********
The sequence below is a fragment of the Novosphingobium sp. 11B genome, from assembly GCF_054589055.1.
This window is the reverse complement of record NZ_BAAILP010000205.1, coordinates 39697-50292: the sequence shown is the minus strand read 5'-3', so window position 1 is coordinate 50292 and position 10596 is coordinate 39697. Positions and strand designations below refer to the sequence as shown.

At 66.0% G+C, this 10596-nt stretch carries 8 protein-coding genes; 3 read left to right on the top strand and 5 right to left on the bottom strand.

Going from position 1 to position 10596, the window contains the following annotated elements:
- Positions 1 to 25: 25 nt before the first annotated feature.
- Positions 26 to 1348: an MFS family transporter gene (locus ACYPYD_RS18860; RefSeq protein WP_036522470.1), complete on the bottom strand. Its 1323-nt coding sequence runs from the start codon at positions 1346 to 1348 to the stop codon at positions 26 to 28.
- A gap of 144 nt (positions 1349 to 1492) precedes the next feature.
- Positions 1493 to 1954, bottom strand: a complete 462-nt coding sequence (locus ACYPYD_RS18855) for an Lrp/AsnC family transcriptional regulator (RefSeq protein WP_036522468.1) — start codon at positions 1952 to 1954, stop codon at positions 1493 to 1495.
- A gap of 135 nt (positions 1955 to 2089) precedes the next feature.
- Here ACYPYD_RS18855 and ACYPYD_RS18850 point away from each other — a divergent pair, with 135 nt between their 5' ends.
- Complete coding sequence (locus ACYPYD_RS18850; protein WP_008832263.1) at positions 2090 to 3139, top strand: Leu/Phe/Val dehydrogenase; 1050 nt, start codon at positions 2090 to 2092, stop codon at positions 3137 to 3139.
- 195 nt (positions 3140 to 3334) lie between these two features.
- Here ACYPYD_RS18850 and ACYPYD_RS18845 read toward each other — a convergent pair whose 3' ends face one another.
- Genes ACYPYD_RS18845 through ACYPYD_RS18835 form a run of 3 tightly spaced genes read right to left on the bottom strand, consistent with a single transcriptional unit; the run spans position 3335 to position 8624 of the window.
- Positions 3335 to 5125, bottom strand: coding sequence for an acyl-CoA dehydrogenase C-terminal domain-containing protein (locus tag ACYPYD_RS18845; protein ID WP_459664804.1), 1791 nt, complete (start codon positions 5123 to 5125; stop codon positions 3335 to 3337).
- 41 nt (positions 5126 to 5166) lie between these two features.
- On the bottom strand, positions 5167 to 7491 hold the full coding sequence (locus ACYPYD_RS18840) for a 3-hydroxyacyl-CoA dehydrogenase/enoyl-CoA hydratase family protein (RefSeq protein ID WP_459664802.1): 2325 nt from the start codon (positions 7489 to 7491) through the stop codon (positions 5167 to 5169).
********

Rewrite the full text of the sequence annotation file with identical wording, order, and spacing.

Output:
The sequence below is a fragment of the Novosphingobium sp. 11B genome, from assembly GCF_054589055.1.
This window is the reverse complement of record NZ_BAAILP010000205.1, coordinates 39697-50292: the sequence shown is the minus strand read 5'-3', so window position 1 is coordinate 50292 and position 10596 is coordinate 39697. Positions and strand designations below refer to the sequence as shown.

At 66.0% G+C, this 10596-nt stretch carries 8 protein-coding genes; 3 read left to right on the top strand and 5 right to left on the bottom strand.

Going from position 1 to position 10596, the window contains the following annotated elements:
- Positions 1 to 25: 25 nt before the first annotated feature.
- Positions 26 to 1348: an MFS family transporter gene (locus ACYPYD_RS18860; RefSeq protein WP_036522470.1), complete on the bottom strand. Its 1323-nt coding sequence runs from the start codon at positions 1346 to 1348 to the stop codon at positions 26 to 28.
- A gap of 144 nt (positions 1349 to 1492) precedes the next feature.
- Positions 1493 to 1954, bottom strand: a complete 462-nt coding sequence (locus ACYPYD_RS18855) for an Lrp/AsnC family transcriptional regulator (RefSeq protein WP_036522468.1) — start codon at positions 1952 to 1954, stop codon at positions 1493 to 1495.
- A gap of 135 nt (positions 1955 to 2089) precedes the next feature.
- Here ACYPYD_RS18855 and ACYPYD_RS18850 point away from each other — a divergent pair, with 135 nt between their 5' ends.
- Complete coding sequence (locus ACYPYD_RS18850; protein WP_008832263.1) at positions 2090 to 3139, top strand: Leu/Phe/Val dehydrogenase; 1050 nt, start codon at positions 2090 to 2092, stop codon at positions 3137 to 3139.
- 195 nt (positions 3140 to 3334) lie between these two features.
- Here ACYPYD_RS18850 and ACYPYD_RS18845 read toward each other — a convergent pair whose 3' ends face one another.
- Genes ACYPYD_RS18845 through ACYPYD_RS18835 form a run of 3 tightly spaced genes read right to left on the bottom strand, consistent with a single transcriptional unit; the run spans position 3335 to position 8624 of the window.
- Positions 3335 to 5125, bottom strand: coding sequence for an acyl-CoA dehydrogenase C-terminal domain-containing protein (locus tag ACYPYD_RS18845; protein ID WP_459664804.1), 1791 nt, complete (start codon positions 5123 to 5125; stop codon positions 3335 to 3337).
- 41 nt (positions 5126 to 5166) lie between these two features.
- On the bottom strand, positions 5167 to 7491 hold the full coding sequence (locus ACYPYD_RS18840) for a 3-hydroxyacyl-CoA dehydrogenase/enoyl-CoA hydratase family protein (RefSeq protein ID WP_459664802.1): 2325 nt from the start codon (positions 7489 to 7491) through the stop codon (positions 5167 to 5169).